SP 500 EPS Estimate Revisions: What is it About the First Quarter in Terms of Earnings Weakness ?

When this blog post was written about a month ago, the SP 500 EPS estimate revision data was exhibiting the kind of negative revisions that have been previously seen in first quarters since I began tracking the data in the 4th quarter, 2009.

In other words, when there has been “weakness” in SP 500 EPS estimate revisions, meaning when EPS revisions over a quarterly earnings period remain more negative than positive, or when negative revisions exceed positive revisions for a quarterly earnings period, it tends to typically happen with the 4th quarter’s earnings reports.

Here is some data for readers to explain what is meant by all this:

  • Since the data began being tracked in Q4, 2009, (the estimate revision data for the SP 500 is published weekly by I/B/E/S by Refnitiv) there have been 37 quarters of earnings reports for SP 500 companies;
  • Of those 37 quarter’s, 7 have seen an entire reporting period (usually January 10th through April 15th or April 10th through May 15th) where¬† positive SP 500 estimate revisions never had one week that exceeded 49% positive revisions, or in other words, an entire quarterly earnings period saw more “negative” revisions than positive revisions;
  • Of those 7 quarterly earnings periods where negative revisions exceeded positive revisions for the entire period, 6 (!) of the 7 periods occurred from the January 10th to the February 15th time frame, or basically the 4th quarter earnings reports with the first pass at annual guidance for the coming 12 months.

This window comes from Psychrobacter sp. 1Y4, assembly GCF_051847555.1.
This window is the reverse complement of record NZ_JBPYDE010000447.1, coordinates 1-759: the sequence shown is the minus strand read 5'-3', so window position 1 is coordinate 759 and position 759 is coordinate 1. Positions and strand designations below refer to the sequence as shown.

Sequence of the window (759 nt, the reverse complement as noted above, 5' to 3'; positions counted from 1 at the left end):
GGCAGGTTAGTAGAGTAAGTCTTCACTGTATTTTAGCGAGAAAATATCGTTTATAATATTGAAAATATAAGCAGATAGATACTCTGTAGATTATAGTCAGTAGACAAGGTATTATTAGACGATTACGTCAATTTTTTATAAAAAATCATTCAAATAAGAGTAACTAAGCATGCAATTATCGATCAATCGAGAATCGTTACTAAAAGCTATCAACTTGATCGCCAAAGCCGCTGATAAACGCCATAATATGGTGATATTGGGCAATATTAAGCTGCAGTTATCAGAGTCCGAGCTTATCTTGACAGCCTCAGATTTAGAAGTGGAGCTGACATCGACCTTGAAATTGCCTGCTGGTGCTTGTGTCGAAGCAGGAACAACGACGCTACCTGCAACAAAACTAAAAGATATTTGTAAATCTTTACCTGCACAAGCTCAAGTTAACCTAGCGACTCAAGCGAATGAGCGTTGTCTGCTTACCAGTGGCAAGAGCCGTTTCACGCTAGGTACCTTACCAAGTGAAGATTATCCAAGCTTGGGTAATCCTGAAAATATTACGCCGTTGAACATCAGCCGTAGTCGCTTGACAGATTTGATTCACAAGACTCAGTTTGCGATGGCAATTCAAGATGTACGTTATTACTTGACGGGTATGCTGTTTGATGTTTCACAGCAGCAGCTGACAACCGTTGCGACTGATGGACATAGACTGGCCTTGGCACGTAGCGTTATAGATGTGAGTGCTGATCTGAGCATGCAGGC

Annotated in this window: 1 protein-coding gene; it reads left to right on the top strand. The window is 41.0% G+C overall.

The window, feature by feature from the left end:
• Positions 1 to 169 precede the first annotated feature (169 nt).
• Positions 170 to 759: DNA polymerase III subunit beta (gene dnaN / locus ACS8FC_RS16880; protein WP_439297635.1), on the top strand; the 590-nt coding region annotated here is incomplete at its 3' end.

Are Street analysts unusually conservative with their first quarter and full-year earnings estimates ? That could be, particularly if like this year we had the -13% return for the SP 500 in calendar Q4 ’18 and then Street analysts had to factor in the Q4 ’18 government shutdown.

Here are some thoughts on previous first quarter weakness and ultimately how the year unfolded:

  • Q1 ’13: positive revisions in Q1 ’13 never rose above 47% but the subsequent quarters improved and the SP 500 returned over 30% in 2013;
  • Q1 ’14: Russia invaded Ukraine and the Venezuelan peso devalued, but subsequent quarters improved and the SP 500 returned 13.69% in 2014;
  • Q1 ’15: crude oil plummeted starting in late ’14, and the dollar strengthened dramatically from late ’14 to early ’15. While estimates turned positive for the rest of the year, the SP 500 returned just 1.4% in 2015;
  • Q1 ’16: crude falls to $28 per share, the Fed raised rates in Q4 ’15 and WalMart guided lower. SP 500 bottomed in Q1 ’16 returning 12.5% that year;
  • Q1 ’17: There was one single week where “positive” revisions exceeded 50% so this quarter didn’t qualify as a negative quarter.
  • Q1 ’19: No need to explain recent events to readers in terms of the current market environment;

Summary / conclusion:¬† People seem to forget analysts are people too, and that since 2008, the tendency to predict “the sky is falling” seems to pervade the full-year outlooks at the start of every year, only to lead to positive SP 500 returns down the road once the Street starts to see that – well – SP 500 earnings aren’t that bad.

In each of the above years, highlighted by the above bullet points, the first, second and third quarters resulted in SP 500 reporting periods in excess of 50% positive revisions.

The current “bottom-up” estimates for SP 500 earnings growth in 2019 is for 4%.

My own original expectation was for 12% – 13% and I still think that 2019 could be a “double-digit” SP 500 eps growth year.

4th quarter earnings estimates have remained relatively firm at 9% – 10% (so far).

This tarp has been set before in terms of weak outlooks to start the year and then only to see a pretty decent year in terms of both SP 500 earnings growth and positive revisions.

Thanks for reading today, but I needed to clean up that late January ’19 post and fill in the history.

The post was a little more “academic” than was intended.



Leave a Reply

Your email address will not be published. Required fields are marked *

This site uses Akismet to reduce spam. Learn how your comment data is processed.